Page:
John Gimlette at


Next month at the Writers page, I interview John Gimlette, who authored At the Tomb of the Inflatable Pig (about Paraguay) and Theatre of Fish (about Newfoundland). Unlike many of my other travel-writer interview subjects, Gimlette has keeps a day job — as a lawyer in the U.K. “Being a lawyer, I am not dependent on my earnings as a writer,” he tells me. “That’s quite liberating. I can write what I want, when I want — and writing is therefore (for all its hardships) still a joy for me. It also funds the writing. Even if you can write a book that’s included among the New York Times’ ‘Books of the Year’ (as both mine have been), the financial returns are slender. I can’t therefore imagine that there will ever be a day when I give up plodding round the courts, and that’s fine with me.”

Here are some more outtakes from our interview:

  • “I feel culture shock very acutely, however well I have researched a place and however much I think I know what to expect. Very often it means that I don’t really enjoy the first week of my travels, and I just hope the feeling will pass. Even Paraguay — which I adore — does this to me, and I feel horribly alien and out of place. But the feeling does pass, or I get used to it, and so it’s not really a challenge at all. That leaves just loneliness. I can’t stand being by myself for more than a day or so, and begin to crave company — almost any company. Perhaps this is an advantage to a travel-writer. Looking back through my writing, I always seem to team up with the oddest of people; drunks, bums, philanderers, a fascist lawyer in Paraguay, bear-trappers in Labrador, and a homeless tramp in the Scottish Highlands. I remember one critic commenting that the only people I ever seemed to meet were oddballs and hucksters. Well, try being me; these are the people I meet, when I’m on the road.”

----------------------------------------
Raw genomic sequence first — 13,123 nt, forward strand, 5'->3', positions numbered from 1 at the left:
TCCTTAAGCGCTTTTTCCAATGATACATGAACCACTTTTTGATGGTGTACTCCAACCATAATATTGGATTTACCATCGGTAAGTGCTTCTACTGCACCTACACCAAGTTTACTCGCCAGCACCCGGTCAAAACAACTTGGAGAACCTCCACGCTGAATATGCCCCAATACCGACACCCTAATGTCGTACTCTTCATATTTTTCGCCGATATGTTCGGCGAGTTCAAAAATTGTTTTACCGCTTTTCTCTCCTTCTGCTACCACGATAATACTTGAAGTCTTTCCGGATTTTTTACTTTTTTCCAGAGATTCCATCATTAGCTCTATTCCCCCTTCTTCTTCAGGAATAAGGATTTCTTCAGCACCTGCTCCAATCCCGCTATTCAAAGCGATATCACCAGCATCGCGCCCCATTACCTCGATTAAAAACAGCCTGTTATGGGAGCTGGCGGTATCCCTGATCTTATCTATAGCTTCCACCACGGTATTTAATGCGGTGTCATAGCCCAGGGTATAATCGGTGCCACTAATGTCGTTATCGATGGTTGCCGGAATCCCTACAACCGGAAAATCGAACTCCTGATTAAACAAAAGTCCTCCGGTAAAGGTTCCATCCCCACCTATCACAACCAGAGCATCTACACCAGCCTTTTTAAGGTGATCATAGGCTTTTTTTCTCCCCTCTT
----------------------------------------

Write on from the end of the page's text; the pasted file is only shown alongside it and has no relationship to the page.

• “I love the research. The only difficult bit about it is that — at some stage — I have to stop absorbing the detail, and start painting the picture. The writing is harder; some days it flows, and some days I have to take a break. The sheer effort of wringing out the imagination is exhausting, and yet — at the height of it all — I can’t sleep. That’s when I have to go back to being a lawyer for a while, and sleeping like a baby.”
  • “It’s a source of real pride seeing your work in print and out in the shops, but it’s a pretty transitory thrill. There’s no doubt that the best bit of any book is the travel itself.”

Full John Gimlette interview online here.

Posted by | Comments Off on John Gimlette at  | December 31, 2007
Category: Travel News

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